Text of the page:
AVR – 01.5: What and When, extensive coverage


In my last post, I just breezed over what a Micro-Controller (herein after referred to as uC ) and an AVR really is, so here it goes, my take at explaining them…. (I will try to copy as much from Wikipedia as possible and then mix it with my own understandings)

Micro-Controller (uC)

A uC is a small computer, usually sized to fit on a small chip, it can be programmed, it can take inputs and it can give outputs after working on that input, similar to what computers do already. The way they differ is that uC  provide an easy way to implement any kind of  electronic solution while maintaining flexibility, speed and accuracy. uC are a simpler form of the modern day processor (which goes in the motherboard, think Intel and AMD), it works on smaller numbers, it has much (read too much) slower speed as compared to its modern counterpart (i7).

A typical uC can be programmed, given instructions to, which it follows when working on data inputs, a uC works primarily on digital signals and logics.

You can read more about uCs on the official Wikipedia Micro-Controller page, but I think this should be enough for anyone wanting only basic knowledge.


AVRs are a special family of uCs from the good folks at Atmel, though there are many other families of uCs available (PIC and many more), I choose AVR, cause I wanted to, their is no answer to which one is better.

AVRs are a fairly modern breed of uC, not like the 8051 grandpas, AVRs have many built-in features and functions which the average user may require, making it quite easy to use, so easy that most of the circuits in which AVRs are used, just consist of an AVR and a ciuple of other components, nothing COMPLEX.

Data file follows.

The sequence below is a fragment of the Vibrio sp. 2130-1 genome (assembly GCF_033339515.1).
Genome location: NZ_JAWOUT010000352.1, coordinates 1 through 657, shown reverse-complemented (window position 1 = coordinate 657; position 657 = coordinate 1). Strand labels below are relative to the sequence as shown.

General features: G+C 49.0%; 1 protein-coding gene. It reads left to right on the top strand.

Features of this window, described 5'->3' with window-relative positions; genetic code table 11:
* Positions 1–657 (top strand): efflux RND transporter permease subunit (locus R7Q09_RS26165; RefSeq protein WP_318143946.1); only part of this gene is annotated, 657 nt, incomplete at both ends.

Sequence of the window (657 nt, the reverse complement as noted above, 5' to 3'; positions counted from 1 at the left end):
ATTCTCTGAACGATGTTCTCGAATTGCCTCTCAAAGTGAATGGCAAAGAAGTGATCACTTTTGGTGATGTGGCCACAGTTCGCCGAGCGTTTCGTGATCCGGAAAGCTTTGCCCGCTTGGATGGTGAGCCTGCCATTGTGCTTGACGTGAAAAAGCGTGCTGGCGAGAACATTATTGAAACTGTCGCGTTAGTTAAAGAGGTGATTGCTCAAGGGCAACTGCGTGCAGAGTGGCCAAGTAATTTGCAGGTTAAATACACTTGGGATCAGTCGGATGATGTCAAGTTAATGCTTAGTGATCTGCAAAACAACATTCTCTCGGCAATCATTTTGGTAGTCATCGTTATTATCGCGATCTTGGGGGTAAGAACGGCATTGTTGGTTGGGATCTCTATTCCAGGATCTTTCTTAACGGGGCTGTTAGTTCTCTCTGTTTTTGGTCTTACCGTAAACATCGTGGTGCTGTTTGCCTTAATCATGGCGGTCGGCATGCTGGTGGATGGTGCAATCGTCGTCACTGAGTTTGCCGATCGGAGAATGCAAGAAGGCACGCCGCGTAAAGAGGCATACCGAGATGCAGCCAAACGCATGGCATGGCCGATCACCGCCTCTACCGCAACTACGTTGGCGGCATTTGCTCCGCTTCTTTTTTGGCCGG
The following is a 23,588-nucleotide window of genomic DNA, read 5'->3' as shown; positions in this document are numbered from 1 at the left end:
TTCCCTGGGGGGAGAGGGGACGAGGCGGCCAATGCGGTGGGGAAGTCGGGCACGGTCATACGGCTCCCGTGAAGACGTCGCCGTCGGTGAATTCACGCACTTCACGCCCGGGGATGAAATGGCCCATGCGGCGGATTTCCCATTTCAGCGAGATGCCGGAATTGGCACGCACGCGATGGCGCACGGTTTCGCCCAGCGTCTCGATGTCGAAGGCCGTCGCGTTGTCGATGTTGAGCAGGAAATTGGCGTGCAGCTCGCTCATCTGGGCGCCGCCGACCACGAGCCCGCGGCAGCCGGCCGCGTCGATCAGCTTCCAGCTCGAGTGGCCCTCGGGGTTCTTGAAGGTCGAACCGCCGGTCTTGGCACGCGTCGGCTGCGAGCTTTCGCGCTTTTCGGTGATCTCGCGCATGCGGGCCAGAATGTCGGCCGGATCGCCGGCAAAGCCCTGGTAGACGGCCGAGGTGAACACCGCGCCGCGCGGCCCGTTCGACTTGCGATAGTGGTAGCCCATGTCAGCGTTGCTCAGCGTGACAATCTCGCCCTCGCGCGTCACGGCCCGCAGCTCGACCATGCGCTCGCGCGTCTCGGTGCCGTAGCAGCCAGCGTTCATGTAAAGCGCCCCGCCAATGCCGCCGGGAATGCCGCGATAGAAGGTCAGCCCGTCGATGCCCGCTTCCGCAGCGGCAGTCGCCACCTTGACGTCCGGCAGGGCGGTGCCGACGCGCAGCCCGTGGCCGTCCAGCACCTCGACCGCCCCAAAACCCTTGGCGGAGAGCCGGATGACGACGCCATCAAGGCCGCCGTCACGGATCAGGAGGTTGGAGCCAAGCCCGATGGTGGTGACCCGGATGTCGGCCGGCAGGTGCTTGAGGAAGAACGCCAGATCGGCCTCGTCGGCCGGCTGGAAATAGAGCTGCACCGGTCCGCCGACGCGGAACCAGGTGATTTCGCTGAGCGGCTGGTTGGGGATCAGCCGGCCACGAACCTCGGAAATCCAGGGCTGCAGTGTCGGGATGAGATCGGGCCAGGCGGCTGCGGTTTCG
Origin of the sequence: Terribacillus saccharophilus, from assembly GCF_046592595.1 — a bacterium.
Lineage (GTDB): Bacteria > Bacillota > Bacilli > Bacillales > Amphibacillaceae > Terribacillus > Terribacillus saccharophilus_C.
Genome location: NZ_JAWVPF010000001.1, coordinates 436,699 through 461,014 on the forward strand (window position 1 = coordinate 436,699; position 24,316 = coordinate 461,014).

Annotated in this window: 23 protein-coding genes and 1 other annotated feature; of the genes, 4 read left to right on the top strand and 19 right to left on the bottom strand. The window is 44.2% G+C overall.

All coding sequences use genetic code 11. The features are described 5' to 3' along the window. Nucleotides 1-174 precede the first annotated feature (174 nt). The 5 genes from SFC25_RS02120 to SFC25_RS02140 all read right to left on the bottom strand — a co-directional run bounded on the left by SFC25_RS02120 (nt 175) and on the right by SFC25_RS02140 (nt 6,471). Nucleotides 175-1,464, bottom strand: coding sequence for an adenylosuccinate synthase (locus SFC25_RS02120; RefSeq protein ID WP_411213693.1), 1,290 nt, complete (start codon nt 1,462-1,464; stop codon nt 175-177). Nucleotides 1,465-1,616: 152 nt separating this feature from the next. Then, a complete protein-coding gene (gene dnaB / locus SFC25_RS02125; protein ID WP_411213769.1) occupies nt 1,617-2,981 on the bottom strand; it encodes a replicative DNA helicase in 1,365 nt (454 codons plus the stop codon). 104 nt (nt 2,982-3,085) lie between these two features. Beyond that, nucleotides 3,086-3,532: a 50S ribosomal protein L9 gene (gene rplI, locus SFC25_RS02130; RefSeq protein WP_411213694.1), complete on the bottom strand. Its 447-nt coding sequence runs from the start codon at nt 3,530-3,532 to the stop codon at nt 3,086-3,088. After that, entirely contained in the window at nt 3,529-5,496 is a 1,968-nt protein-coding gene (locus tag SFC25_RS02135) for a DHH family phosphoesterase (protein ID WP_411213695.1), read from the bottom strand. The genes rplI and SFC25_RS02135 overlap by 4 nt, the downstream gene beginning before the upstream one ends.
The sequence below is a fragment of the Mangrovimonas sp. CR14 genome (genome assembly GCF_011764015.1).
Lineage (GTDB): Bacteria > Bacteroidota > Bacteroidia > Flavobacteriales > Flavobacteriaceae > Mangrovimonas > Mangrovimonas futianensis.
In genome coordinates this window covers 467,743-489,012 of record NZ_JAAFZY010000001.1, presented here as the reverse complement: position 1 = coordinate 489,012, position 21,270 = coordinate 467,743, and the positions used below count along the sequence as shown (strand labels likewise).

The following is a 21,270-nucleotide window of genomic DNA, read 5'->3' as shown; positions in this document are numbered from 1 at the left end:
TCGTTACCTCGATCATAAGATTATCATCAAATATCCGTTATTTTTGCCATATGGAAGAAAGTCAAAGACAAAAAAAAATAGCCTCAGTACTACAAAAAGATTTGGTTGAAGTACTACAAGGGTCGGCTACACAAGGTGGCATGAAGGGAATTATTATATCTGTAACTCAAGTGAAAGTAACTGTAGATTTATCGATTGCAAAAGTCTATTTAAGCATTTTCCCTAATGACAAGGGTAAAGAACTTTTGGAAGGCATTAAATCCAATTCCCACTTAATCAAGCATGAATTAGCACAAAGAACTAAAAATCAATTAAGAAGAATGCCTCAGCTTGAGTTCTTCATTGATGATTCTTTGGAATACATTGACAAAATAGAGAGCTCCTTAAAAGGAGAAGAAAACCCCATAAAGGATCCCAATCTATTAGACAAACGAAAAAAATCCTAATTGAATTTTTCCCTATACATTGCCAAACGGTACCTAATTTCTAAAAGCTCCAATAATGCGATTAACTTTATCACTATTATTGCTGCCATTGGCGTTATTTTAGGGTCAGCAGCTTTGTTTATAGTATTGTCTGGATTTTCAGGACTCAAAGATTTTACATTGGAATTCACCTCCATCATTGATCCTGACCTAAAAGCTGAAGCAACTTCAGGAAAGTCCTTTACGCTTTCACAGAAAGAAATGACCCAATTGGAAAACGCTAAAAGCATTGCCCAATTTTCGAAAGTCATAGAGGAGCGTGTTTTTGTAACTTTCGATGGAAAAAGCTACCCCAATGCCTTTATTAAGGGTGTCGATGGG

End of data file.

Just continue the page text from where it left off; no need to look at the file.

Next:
AVR can be programmed in both Assembly (not for the faint of heart) as well as in C, there are BASIC compilers for AVR as well, which let the user program the AVR in BASIC, my take will be to first see some Assembly in action and then work on its counterpart in C, as my goal is to get the hang of Assembly as well, so you can skip the Assembly part if you want to.


AVRs are 8-bit, they can only work on numbers less then 256, but this should not stop you. AVRs use the RISC architecture, which means that AVRs have less commands (instructions) but performs faster. They have erasable memory, which can be programmed again and again saving MONEY(which matters).

There are many factions with in the AVR family as well, but I will be mostly referring to those having 8-bits and particularly the AVR ATMega Series, not Tiny, nor XMega.

AVRs have many many built-in features, which are the primary reason I like it very much, it has timers, interrupts, watchdog, internal registers, SRAM, program memory, speed, ADC, JTAG, support for USB/Ethernet/LCD, PWM, low power modes, etc, etc… I will be explaining many of these later on, but will not explain those which I don’t know about.

Maybe, you will like this video better then all my yammering, I should have put it up, not down here… :)

What’s in Store:

Next post will have more on the AVR features, with small definitions of all and maybe it will contain some PINS.

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